Controversy over 'discovery' of Bitcoin creator

Dorian S Nakamoto: "I have nothing to do with Bitcoin"

Related Stories

Controversy is surrounding claims by Newsweek to have found the creator of the Bitcoin virtual currency.

It was assumed that the name behind Bitcoin, Satoshi Nakamoto, was a pseudonym for the group of coders who developed the system.

Now Newsweek claims Dorian S Nakamoto, a 64-year-old model train enthusiast who lives on the outskirts of Los Angeles, is the creator.

However, he denied his involvement in an interview with the Associated Press.

Mr Nakamoto said he hadn't heard of the cryptocurrency until his son told him about it after being contacted by a reporter.

Analysis

For someone who claims to have unmasked arguably the most elusive man in the technology sector right now, Leah Goodman appeared to be relatively calm.

Her story on the Bitcoin inventor has not only generated a lot of buzz but also a fair share of controversy.

While she admitted that it was fine for people to question the evidence as being circumstantial, she defended her decision to publish the story.

She said she had directly asked the man she claims as being the inventor of the digital currency if he denied ever being involved with Bitcoins.

According to her: "He couldn't do that... he didn't want to talk about it.

"That was the important part, the meeting and asking him are you this man, that was key to the story to me, because that was his opportunity, of course, to say 'no I am not'."

When asked if he admitted being the inventor, she said: "He certainly didn't say 'you got me'."

So for now, just like the digital currency he is said to have invented, Satoshi Nakamoto's 'discovery' continues to remain controversial.

In the article, Newsweek reporter Leah Goodman said she tracked Mr Nakamoto down by seeking public records for US citizens bearing that name. She then investigated people whose background, education and employment history showed they might be capable of creating the crypto-currency.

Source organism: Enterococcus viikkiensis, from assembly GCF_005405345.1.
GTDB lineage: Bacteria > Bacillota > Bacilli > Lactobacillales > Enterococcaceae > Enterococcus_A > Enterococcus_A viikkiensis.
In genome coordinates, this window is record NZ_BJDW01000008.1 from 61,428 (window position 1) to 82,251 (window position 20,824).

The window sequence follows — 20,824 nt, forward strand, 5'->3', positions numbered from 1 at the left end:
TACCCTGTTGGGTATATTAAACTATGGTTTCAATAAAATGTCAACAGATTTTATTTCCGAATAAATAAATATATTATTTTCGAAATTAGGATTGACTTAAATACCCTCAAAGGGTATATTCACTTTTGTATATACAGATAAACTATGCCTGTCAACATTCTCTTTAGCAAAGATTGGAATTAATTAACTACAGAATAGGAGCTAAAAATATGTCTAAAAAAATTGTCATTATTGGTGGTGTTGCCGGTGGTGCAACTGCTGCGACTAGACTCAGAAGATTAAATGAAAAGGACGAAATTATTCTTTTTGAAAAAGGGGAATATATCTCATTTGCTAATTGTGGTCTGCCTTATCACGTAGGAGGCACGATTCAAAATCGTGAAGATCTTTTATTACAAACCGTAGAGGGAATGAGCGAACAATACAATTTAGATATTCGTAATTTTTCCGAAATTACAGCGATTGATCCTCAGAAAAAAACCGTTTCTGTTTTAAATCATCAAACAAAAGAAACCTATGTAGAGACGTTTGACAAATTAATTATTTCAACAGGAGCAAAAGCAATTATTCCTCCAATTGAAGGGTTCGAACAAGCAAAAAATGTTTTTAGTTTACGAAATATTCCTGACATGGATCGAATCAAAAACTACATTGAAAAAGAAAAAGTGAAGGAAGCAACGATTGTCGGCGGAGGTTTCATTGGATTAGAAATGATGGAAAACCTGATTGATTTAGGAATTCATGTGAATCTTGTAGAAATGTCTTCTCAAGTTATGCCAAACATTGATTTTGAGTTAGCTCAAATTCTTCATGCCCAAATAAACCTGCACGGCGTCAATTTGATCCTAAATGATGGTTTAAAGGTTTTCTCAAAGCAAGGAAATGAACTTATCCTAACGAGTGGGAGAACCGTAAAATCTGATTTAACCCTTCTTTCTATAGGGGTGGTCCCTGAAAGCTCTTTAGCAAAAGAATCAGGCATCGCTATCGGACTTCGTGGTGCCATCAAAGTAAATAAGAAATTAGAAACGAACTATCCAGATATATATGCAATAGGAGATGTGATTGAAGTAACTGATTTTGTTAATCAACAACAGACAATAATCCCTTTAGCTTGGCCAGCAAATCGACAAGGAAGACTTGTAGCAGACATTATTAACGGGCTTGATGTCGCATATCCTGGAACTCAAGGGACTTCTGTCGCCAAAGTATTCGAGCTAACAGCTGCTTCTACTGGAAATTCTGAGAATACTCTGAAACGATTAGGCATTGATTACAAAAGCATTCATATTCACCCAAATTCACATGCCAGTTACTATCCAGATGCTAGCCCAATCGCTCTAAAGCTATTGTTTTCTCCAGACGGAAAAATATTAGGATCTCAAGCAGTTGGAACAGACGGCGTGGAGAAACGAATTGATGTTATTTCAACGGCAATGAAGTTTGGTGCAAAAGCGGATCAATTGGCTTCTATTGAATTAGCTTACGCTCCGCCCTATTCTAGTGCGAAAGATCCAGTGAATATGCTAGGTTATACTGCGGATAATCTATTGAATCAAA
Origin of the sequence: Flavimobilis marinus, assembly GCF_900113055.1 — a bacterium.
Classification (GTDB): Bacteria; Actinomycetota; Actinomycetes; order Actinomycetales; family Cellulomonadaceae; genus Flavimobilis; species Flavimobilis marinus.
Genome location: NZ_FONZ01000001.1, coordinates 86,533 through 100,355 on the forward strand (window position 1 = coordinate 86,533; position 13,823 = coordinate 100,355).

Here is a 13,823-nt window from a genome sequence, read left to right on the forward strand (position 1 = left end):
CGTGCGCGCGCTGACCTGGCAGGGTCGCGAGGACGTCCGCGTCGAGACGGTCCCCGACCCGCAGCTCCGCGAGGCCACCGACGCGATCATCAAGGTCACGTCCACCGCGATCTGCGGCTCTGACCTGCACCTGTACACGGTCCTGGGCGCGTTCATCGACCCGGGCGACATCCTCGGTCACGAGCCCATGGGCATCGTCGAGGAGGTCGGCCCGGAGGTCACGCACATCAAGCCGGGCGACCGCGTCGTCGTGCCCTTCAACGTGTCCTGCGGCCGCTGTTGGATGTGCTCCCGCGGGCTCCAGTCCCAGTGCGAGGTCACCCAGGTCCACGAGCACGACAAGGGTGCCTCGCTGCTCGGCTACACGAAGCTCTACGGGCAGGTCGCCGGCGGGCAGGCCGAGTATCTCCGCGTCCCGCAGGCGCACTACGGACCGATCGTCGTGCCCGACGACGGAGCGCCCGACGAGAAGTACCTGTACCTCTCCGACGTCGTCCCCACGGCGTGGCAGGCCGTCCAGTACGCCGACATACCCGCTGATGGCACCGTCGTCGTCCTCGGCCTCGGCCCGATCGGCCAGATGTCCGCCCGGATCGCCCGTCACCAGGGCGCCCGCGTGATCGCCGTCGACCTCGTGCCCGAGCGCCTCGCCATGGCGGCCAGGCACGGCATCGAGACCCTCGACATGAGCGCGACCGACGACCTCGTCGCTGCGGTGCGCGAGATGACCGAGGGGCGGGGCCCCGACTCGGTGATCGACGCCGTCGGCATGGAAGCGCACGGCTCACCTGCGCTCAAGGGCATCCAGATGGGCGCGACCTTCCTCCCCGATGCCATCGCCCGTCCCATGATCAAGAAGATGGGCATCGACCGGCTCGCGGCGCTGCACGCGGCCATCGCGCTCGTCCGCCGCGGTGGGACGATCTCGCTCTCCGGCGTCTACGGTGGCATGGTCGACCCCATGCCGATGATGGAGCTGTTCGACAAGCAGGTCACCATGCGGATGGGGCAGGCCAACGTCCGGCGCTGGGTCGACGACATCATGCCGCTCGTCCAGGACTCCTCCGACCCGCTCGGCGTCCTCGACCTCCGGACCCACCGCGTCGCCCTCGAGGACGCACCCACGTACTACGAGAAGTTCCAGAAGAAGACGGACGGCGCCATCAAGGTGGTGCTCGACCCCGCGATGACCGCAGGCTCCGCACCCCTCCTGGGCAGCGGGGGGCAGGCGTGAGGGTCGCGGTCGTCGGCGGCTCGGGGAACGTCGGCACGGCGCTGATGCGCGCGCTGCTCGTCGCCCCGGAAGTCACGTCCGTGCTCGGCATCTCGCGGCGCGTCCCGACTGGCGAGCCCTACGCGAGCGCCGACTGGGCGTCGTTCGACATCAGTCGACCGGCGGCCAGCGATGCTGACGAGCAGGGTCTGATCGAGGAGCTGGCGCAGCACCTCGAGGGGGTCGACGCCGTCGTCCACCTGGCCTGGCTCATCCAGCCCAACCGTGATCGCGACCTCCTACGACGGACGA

Ms Goodman's enquiries focussed on one candidate in particular who seemed to have the right profile and whose involvement was hinted at by other Bitcoin developers.

Further evidence, she said, arose when talking to his family members revealed his obsession with privacy, his political leanings and his facility with maths.

The evidence led Ms Goodman to confront Mr Nakamoto at his home where she asked if he was the creator of Bitcoin.

Many Bitcoin commentators on social networks have expressed scepticism about the find saying the evidence Ms Goodman gathered was not convincing. The story was called "fake" by some commentators on the Bitcoin Talk forum who demanded Mr Nakamoto carry out signed Bitcoin transactions to prove that he was the currency's originator.

Others criticised Newsweek for publishing a picture of Mr Nakamoto and revealing so much about his life.

On Twitter, Ms Goodman said the magazine had only printed information that was publicly available.

More on This Story

Related Stories

The BBC is not responsible for the content of external Internet sites

More Technology stories

RSS

Features

  • HandshakeKiss and make up

    A marriage counsellor on healing the referendum hurt


  • Pellet of plutoniumRed alert

    The scary element that helped save the crew of Apollo 13


  • Burnt section of the Umayyad Mosque in the old city of AleppoBefore and after

    Satellite images reveal Syria's heritage trashed by war


  • Woman on the phone in office10 Things

    The most efficient break is 17 minutes, and more nuggets


  • Amir TaakiDark market

    The bitcoin wallet with controversial users


BBC © 2014 The BBC is not responsible for the content of external sites. Read more.

This page is best viewed in an up-to-date web browser with style sheets (CSS) enabled. While you will be able to view the content of this page in your current browser, you will not be able to get the full visual experience. Please consider upgrading your browser software or enabling style sheets (CSS) if you are able to do so.